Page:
For We Were Slaves
This year, as I sit at a Passover seder and listen to the Magid, the telling, I will remember that I was a slave in the land of Egypt. I will remember the desperation and hopelessness of a life without autonomy, the humiliation of back-breaking, unending work, the mind-numbing knowledge that my children would be no better off than I.
I will remember that Moses once said "Who am I, that I should go to Pharaoh and bring the Israelites out of Egypt?" I will remember Moses' fear, his disbelief, that the superpower of the Egyptians could not be conquered by one person simply refusing to bend.
I will also remember that despite his trepidation, when God called "Moses! Moses!" Moses said, "Here I am." Moses heeded the call of conscience and of the divine will and stood as a shield before the children of Israel, refusing to bend or compromise until Pharaoh let our people go.
I will remember all these things and I will remember that today, there are more people living in slavery than ever before in human history. I will think of the insidious forms slavery takes in the modern world, from debt bondage to forced prostitution and I will think of human trafficking, the modern slave trade. I will think of those who are dehumanized and made to live a wrenching, debasing existence with little hope for a better life for themselves or their children or their children's children. I will remember that there are slaves in Guinea, Russia, Israel, India and here in the land of the free, in the United States.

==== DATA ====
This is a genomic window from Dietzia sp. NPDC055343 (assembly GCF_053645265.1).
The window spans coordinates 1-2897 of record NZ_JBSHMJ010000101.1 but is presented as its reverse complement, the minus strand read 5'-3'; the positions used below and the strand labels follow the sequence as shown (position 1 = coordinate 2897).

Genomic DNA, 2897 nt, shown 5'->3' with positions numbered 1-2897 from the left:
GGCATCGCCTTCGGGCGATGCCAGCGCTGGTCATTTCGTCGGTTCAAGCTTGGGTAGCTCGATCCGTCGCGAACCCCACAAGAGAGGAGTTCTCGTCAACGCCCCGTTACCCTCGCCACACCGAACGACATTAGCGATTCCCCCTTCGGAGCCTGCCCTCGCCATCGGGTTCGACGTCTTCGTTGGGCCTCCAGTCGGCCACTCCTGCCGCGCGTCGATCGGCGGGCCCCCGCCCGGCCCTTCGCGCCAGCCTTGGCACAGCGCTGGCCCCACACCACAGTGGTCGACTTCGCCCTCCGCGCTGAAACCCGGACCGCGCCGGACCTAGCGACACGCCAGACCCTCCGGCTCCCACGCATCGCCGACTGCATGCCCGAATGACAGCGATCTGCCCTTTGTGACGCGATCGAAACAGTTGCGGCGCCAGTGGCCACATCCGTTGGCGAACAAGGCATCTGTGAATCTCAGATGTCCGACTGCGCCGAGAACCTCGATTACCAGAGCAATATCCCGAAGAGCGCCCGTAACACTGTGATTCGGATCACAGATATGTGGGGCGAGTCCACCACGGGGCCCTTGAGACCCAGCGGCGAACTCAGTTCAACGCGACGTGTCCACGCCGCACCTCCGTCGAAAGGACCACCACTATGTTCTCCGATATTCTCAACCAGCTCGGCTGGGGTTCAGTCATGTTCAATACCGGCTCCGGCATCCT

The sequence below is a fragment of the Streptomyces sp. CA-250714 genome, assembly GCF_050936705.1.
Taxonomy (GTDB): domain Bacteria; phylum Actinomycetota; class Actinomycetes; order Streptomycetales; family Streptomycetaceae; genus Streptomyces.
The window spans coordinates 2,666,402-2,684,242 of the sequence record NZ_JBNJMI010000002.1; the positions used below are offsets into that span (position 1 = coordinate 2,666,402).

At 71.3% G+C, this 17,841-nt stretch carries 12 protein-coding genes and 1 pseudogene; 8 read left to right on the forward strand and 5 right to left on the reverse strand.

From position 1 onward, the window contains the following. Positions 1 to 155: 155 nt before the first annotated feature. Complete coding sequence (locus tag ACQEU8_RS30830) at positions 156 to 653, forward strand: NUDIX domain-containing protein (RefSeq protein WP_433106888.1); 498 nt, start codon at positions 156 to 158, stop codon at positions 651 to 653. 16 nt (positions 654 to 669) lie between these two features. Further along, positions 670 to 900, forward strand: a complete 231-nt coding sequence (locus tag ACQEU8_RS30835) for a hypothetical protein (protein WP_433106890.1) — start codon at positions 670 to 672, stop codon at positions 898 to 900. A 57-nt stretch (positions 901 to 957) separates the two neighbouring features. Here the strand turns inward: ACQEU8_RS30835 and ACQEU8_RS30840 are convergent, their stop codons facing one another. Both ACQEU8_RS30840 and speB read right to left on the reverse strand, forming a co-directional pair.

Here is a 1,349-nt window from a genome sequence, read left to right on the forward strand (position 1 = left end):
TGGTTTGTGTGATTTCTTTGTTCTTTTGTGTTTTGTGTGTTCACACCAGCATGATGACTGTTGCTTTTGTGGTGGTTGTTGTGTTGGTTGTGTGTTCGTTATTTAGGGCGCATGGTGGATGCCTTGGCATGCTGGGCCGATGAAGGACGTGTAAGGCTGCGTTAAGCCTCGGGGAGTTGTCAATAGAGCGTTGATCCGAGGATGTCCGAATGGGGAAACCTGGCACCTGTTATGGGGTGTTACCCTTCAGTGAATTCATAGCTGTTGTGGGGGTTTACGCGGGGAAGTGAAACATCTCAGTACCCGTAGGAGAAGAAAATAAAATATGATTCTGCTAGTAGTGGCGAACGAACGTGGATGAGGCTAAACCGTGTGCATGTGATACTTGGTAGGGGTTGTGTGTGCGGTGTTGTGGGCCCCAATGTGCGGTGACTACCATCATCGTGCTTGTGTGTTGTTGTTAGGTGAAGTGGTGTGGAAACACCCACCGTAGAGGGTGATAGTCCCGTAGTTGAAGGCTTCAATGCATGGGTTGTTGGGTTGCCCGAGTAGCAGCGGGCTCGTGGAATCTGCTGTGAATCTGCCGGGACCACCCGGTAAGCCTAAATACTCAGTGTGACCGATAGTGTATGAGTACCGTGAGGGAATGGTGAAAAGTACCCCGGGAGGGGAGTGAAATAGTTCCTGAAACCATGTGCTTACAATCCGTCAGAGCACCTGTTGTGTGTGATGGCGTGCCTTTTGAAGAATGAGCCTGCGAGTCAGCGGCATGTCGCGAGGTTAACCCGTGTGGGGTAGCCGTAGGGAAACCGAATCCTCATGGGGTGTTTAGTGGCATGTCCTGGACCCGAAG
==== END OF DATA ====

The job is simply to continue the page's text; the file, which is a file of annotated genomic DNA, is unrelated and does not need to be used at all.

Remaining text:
I will sometimes ask myself "who am I, that I can improve the lives of these people all over the world?" I will hope that whenever I feel my conscience gently but inexorably tugging at my attention and calling my name, I can say "here I am" and do what I must to ensure that no other human being lived the life I lived when I was a slave in Egypt.
This year, at my seder, I will read a story from the State Department's annual Trafficking in Persons Report, which presents the issue of modern slavery in broad terms as well as in the stories of individual men, women and children who have lived it. You can do the same, or watch "Top Ten Facts About the "S" Word" from FreeTheSlaves.org with your family (may be troubling to very young viewers):
And take action with the organization Free the Slaves, with Atzum, an Israeli organization which works to combat human trafficking, or with our alert for legislation meant to raise awareness of human trafficking.
Please contact me at 202.387.2800 with questions, and Chag Sameach. Next year, may we be closer to a world in which all are free.